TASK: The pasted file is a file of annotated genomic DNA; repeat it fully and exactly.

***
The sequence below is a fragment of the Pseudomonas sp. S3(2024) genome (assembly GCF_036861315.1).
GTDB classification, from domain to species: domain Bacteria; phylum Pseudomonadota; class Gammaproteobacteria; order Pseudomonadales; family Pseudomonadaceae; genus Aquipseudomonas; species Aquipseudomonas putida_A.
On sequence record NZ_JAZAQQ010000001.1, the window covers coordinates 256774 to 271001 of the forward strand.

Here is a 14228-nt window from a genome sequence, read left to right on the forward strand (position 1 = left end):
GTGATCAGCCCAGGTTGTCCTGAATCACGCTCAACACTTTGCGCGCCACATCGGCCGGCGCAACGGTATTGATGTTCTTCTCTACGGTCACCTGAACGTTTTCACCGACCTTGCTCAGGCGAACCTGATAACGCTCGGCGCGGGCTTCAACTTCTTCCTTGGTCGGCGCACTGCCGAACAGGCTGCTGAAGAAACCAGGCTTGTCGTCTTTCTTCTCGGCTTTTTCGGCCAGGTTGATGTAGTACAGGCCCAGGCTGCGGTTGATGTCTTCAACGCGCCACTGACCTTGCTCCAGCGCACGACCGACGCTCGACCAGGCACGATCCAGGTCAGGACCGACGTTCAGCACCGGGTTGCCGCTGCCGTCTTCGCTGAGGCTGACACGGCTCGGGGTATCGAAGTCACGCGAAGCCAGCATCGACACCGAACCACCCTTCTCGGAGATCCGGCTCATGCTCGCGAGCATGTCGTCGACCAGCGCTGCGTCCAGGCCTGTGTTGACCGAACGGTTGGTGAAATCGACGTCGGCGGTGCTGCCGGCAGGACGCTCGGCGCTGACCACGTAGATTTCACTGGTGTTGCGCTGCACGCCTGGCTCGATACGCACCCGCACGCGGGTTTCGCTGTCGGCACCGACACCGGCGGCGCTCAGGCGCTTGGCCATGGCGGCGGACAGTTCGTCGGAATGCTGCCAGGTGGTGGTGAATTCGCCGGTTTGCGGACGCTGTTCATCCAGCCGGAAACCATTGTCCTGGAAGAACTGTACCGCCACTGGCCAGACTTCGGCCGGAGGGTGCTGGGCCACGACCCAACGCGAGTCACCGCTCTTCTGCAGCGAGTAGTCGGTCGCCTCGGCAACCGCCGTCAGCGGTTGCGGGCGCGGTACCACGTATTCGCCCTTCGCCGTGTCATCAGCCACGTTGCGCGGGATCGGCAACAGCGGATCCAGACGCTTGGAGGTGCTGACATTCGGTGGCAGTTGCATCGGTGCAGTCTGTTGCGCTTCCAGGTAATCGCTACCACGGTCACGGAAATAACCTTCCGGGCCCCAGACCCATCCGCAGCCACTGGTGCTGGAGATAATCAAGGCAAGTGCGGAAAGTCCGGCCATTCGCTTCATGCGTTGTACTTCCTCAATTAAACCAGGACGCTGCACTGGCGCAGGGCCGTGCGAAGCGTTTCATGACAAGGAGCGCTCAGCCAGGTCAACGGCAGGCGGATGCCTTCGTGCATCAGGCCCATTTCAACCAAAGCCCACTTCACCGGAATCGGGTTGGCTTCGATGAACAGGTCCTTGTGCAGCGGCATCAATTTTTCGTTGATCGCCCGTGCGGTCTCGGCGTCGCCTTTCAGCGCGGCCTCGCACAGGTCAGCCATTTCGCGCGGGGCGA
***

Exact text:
The sequence below is a fragment of the Pseudomonas sp. S3(2024) genome (assembly GCF_036861315.1).
GTDB classification, from domain to species: domain Bacteria; phylum Pseudomonadota; class Gammaproteobacteria; order Pseudomonadales; family Pseudomonadaceae; genus Aquipseudomonas; species Aquipseudomonas putida_A.
On sequence record NZ_JAZAQQ010000001.1, the window covers coordinates 256774 to 271001 of the forward strand.

Here is a 14228-nt window from a genome sequence, read left to right on the forward strand (position 1 = left end):
GTGATCAGCCCAGGTTGTCCTGAATCACGCTCAACACTTTGCGCGCCACATCGGCCGGCGCAACGGTATTGATGTTCTTCTCTACGGTCACCTGAACGTTTTCACCGACCTTGCTCAGGCGAACCTGATAACGCTCGGCGCGGGCTTCAACTTCTTCCTTGGTCGGCGCACTGCCGAACAGGCTGCTGAAGAAACCAGGCTTGTCGTCTTTCTTCTCGGCTTTTTCGGCCAGGTTGATGTAGTACAGGCCCAGGCTGCGGTTGATGTCTTCAACGCGCCACTGACCTTGCTCCAGCGCACGACCGACGCTCGACCAGGCACGATCCAGGTCAGGACCGACGTTCAGCACCGGGTTGCCGCTGCCGTCTTCGCTGAGGCTGACACGGCTCGGGGTATCGAAGTCACGCGAAGCCAGCATCGACACCGAACCACCCTTCTCGGAGATCCGGCTCATGCTCGCGAGCATGTCGTCGACCAGCGCTGCGTCCAGGCCTGTGTTGACCGAACGGTTGGTGAAATCGACGTCGGCGGTGCTGCCGGCAGGACGCTCGGCGCTGACCACGTAGATTTCACTGGTGTTGCGCTGCACGCCTGGCTCGATACGCACCCGCACGCGGGTTTCGCTGTCGGCACCGACACCGGCGGCGCTCAGGCGCTTGGCCATGGCGGCGGACAGTTCGTCGGAATGCTGCCAGGTGGTGGTGAATTCGCCGGTTTGCGGACGCTGTTCATCCAGCCGGAAACCATTGTCCTGGAAGAACTGTACCGCCACTGGCCAGACTTCGGCCGGAGGGTGCTGGGCCACGACCCAACGCGAGTCACCGCTCTTCTGCAGCGAGTAGTCGGTCGCCTCGGCAACCGCCGTCAGCGGTTGCGGGCGCGGTACCACGTATTCGCCCTTCGCCGTGTCATCAGCCACGTTGCGCGGGATCGGCAACAGCGGATCCAGACGCTTGGAGGTGCTGACATTCGGTGGCAGTTGCATCGGTGCAGTCTGTTGCGCTTCCAGGTAATCGCTACCACGGTCACGGAAATAACCTTCCGGGCCCCAGACCCATCCGCAGCCACTGGTGCTGGAGATAATCAAGGCAAGTGCGGAAAGTCCGGCCATTCGCTTCATGCGTTGTACTTCCTCAATTAAACCAGGACGCTGCACTGGCGCAGGGCCGTGCGAAGCGTTTCATGACAAGGAGCGCTCAGCCAGGTCAACGGCAGGCGGATGCCTTCGTGCATCAGGCCCATTTCAACCAAAGCCCACTTCACCGGAATCGGGTTGGCTTCGATGAACAGGTCCTTGTGCAGCGGCATCAATTTTTCGTTGATCGCCCGTGCGGTCTCGGCGTCGCCTTTCAGCGCGGCCTCGCACAGGTCAGCCATTTCGCGCGGGGCGA